Analysts see Kenya’s Equity bank benefitting most from the lifting of the interest rate cap REUTERS/Thomas Mukoya Kenya has lifted its interest rate cap, in a move meant to revive shrinking credit access to the private sector.
Parliament failed to raise a two-thirds-majority which would have allowed it to push through the crucial Finance Bill 2019 with the cap intact, which President Uhuru Kenyatta had refused to assent to . The vote, held on November 5th, effectively ended Kenya’s experiment with rate caps, which were first introduced in 2016.
Kenyatta signed the bill two days later, meaning that banks are now free to determine what interest to charge on credit.
Kenya’s top bank executives, and Central Bank Governor Patrick Njoroge, have repeatedly blamed the rate cap for the declining access to credit, as banks preferred to loan to low-risk borrowers such as the government and large corporations.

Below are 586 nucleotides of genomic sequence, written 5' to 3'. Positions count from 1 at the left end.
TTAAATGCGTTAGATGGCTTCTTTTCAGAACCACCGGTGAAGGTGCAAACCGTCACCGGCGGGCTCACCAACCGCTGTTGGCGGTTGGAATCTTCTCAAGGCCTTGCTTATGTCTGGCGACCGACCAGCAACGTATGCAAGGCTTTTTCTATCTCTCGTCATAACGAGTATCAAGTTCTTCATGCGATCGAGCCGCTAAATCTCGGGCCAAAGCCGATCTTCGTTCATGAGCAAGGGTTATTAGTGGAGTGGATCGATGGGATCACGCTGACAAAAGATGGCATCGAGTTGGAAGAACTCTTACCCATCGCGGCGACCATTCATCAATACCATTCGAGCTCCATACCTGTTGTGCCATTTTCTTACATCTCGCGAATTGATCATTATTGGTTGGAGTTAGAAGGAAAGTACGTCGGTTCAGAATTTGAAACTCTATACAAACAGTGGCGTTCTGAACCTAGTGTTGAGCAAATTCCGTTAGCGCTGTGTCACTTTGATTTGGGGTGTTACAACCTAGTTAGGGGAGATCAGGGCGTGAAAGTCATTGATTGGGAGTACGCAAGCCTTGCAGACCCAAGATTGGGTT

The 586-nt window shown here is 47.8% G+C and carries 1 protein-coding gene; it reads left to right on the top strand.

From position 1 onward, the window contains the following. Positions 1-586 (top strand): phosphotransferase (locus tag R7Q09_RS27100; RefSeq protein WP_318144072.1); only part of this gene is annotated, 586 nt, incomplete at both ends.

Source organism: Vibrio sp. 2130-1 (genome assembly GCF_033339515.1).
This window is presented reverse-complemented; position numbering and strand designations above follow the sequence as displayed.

On the other hand, legislators, some of whom stormed out of Parliament after the vote, have insisted that the cap was necessary to protect borrowers from high interest rates.
KCB Group CEO Joshua Oigara, however, doesn’t think rates will rise s harply any time soon because “The macroeconomic and business environment where we are today does not at all support an environment of high rates.” “Customers with high-risk profiles we may see a 2-3% increase. We are not going to see a massive change. As a leader in the industry, we don’t see an opportunity to go back to the old behaviour of high rates,” he added.
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